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Daisy von Sherler Mayer directed this family film, an adaptation of the famed book series that Austrian-born writer-illustrator Ludwig Bemelmans ...Show synopsisDaisy von Sherler Mayer directed this family film, an adaptation of the famed book series that Austrian-born writer-illustrator Ludwig Bemelmans (1898-1962) launched in 1939 with the opening lines, "In an old house in Paris that was covered with vines lived twelve little girls in two straight lines. In two straight lines they broke their bread and brushed their teeth and went to bed. They smiled at the good and frowned at the bad and sometimes they were very sad. They left the house at half past nine in two straight lines in rain or shine -- the smallest one was Madeline." This live-action film interpretation, set during the mid-1950s, expands on plot elements found throughout several books in the series. Lord Covington (Nigel Hawthorne) plans to sell the small French boarding school where the young orphan Madeline (nine-year-old British actress Hatty Jones) lives with other girls under the supervision of sympathetic schoolmistress Miss Clavel (Frances McDormand). Hospitalized after an appendectomy, Madeline wanders down the hospital hallway and meets Covington's dying wife, Lady Covington (Stephane Audran), an encounter which becomes an asset in Madeline's efforts to save the school. Moving into the house adjacent to the school is the family of the Spanish Ambassador (Arturo Venegas), including his young son Pepito (Kristian de la Osa), who spends a good deal of time wheeling about on his Vespa, so noisy it serves to irritate possible buyers of the school. When Madeline falls into the Seine, she is rescued by a dog, Genevieve, who immediately becomes the school's mascot and pet, despite the "no pets" rule and Miss Clavel's allergy to dogs. Pepito's somewhat sinister British tutor Leopold (Ben Daniels) engineers a plan that leads to the county fair kidnapping of Pepito and Madeline. First filmed by UPA in the early '50s as the Oscar-nominated animated cartoon short, Madeline (1952), decades passed before other adaptations appeared: the 23-minute Madeline's Rescue and Other Stories (1990, available from Facets Video), narrated by Louise Roberts; and the 1989-1993 series of half-hours narrated by Christopher Plummer -- Madeline, Madeline and the Bad Hat, Madeline and the Gypsies, Madeline in London, Madeline's Christmas, and Madeline's Rescue. MGM's 1945 Fred Astaire/Vincente Minnelli film Yolanda and the Thief also adapted Bemelmans. Daisy von Scherler Mayer's earlier Party Girl (1995) was the first feature film seen in its entirety on the Internet. ~ Bhob Stewart, RoviHide synopsis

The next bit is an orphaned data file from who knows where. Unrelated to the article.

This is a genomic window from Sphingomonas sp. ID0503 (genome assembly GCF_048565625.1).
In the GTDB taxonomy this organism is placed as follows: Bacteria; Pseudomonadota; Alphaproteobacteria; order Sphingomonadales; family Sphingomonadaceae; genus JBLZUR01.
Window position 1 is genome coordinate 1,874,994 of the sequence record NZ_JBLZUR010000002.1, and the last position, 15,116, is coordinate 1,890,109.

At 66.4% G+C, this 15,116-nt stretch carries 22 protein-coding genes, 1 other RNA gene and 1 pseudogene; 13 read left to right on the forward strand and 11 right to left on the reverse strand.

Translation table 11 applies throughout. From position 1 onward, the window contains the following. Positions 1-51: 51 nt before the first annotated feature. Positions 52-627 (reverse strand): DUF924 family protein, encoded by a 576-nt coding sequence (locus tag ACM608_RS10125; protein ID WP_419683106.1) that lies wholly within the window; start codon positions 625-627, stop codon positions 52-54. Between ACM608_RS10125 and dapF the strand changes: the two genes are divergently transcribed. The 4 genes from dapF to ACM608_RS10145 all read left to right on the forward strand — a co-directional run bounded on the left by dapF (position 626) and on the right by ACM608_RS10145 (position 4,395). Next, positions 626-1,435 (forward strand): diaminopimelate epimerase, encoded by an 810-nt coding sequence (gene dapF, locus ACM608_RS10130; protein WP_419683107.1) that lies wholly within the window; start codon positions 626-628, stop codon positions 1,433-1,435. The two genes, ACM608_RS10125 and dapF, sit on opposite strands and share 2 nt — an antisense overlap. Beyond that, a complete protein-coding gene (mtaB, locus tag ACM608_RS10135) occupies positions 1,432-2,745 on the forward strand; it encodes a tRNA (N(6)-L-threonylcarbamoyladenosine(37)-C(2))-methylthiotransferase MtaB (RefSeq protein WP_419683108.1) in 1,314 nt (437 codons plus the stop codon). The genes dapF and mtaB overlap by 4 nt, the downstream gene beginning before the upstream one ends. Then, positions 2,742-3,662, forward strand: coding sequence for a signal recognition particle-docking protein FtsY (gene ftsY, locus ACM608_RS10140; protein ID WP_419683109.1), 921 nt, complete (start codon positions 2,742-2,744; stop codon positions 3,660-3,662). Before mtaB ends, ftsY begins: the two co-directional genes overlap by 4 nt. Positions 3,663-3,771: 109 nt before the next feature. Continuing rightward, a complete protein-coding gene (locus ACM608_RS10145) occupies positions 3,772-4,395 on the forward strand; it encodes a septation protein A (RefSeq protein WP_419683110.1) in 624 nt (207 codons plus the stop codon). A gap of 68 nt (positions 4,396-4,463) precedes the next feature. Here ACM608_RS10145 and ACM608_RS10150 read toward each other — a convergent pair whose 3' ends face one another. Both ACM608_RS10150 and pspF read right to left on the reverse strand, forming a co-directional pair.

My wife and I (both of us in our 60's) saw the last half hour or so of this movie in tv and were so taken by the acting and, of course, the story that we wanted to add it to our collection. After watching it, and being charmed all over again, we bought a copy for our grandkids (boy 10, girl 9) who sent us their OWN rave reviews, as did our daughter, their mother. Frances McDormand is perfect as the Sister, and the girls, while relentlessly cheerful, never become tiresome. Beautiful scenery rounds it out--it's a sweet, charming, pleasant 'escape for an hour or so' movie.